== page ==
Finding Hope

I recently prepared for a guided workshop I was facilitating through Anton Art Center and the Detroit Institute of Art by going through the experience myself. A playful and mindful approach to being with art.

This workshop is one of my favorites because it involves art and wellbeing without having to know anything or be anyone other than yourself. It helps people go deeper without being deep and most of all it is particularly personal while connecting us. I tell everyone there is no right or wrong, just show up.

I like to share my experience so people have an idea about what they might encounter and selfishly it is a way for me to connect with them on a personal level.

Now imagine, what if art was your buddy? A friend you can have a conversation with while sipping tea?

That is the idea.

Here is my experience with my buddy…

I had hope on my mind, and I came across this painting by Harold Cohn:

At the time, I did not know that I was trying to put my finger on what hope really meant for me. So, being “in conversation” with this painting I first noticed the many light colored triangles appeared to me as beacons. Beacons of hope. And I was surprised that hope was not one amorphous thing but that there were many specific shapes like in this painting. Realizing that I felt some comfort. I wondered that maybe hope is more tangible and plentiful? Then, I noticed that these ‘triangles of hope’ were not only ‘out there’ and ‘up there’ but were also like anchors. I saw the reflections of the triangles in the painting as these stabilizers. Instantly, I felt my body change – I felt grounded and secure in this knowing.

Hope is wonderful thing, and we all need it. But until this experience, I am not so sure I knew what it meant to me and how it was valuable to me. I felt I understood it more now and that made it tangible for me.

I took it a step further and decided to enter the painting and become part of the scene. I felt a sense of buoyancy and a smooth feeling like gliding while I was dancing. Feeling hope in my body – I felt it was alive.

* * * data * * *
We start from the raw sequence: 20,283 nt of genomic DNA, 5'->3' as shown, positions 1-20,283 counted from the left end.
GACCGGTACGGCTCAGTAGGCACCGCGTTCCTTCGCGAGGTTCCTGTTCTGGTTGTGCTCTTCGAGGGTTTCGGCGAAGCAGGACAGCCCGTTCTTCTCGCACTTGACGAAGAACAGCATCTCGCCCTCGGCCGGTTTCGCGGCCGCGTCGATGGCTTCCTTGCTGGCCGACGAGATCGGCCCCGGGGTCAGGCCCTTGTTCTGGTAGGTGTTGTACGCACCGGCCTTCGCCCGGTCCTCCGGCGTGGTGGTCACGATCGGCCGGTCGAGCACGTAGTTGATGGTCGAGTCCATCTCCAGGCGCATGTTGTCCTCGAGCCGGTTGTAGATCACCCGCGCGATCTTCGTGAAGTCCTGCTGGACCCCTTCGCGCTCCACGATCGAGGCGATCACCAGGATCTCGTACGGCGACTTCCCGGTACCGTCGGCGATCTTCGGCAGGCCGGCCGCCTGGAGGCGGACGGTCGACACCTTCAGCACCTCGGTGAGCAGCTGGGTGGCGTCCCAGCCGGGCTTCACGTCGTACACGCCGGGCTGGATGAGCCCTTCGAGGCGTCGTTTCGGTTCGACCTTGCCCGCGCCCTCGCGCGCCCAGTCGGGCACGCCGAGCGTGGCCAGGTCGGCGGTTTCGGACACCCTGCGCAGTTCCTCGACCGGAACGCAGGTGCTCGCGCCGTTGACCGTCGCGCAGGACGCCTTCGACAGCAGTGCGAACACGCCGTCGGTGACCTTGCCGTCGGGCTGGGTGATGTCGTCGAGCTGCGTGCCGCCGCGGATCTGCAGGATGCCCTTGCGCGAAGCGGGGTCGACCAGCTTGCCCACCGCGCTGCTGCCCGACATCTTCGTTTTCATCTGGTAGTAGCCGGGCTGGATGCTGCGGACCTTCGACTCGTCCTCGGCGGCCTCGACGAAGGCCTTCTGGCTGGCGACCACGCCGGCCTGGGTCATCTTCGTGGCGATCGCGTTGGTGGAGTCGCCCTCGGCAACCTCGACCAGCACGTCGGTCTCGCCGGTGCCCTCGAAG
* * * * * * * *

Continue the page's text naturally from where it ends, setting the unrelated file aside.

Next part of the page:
I then imagined how I could stay in this feeling while I went about my day. Was there a way to call upon my experience and live in it when I needed it most and not get caught into my doom scrolling and fear? I recalled an experience like this and then replayed it feeling hope as I now knew it. The difference was stark and one I will not forget.

The more I keep the image of the painting up on my screen, the more often I am reminded of feeling hope. And yes, I can at times be in this feeling while in less than ideal situations. That has been the biggest positive - and much needed change in my life.

I would have passed by this painting if I had not decided to have this ‘conversation” with it. But now, it is not only more meaningful to me but I am also interested in what the painting is about (sailboats created in 1956), how he created it and his other work.

All this because, I sat down with my buddy to have some tea.


Contact me if you interested in creating an experience tailored for your community related to exhibition, gallery or museum. And to learn more about how extending our attention with art can change our lives, check out the work of Slow Art: The Experience of Looking, Sacred Images to James Turrell by Arden Reed

Some links used within this post are affiliate links, which means I’ll receive a small commission if a purchase is made on their site. Thank you for your support.


#wellness #wellbeing #mindfulness #meditation #artappreciation #slowart #closelooking #hope #positivity #museums #mentalhealth

38 views0 comments

Recent Posts

See All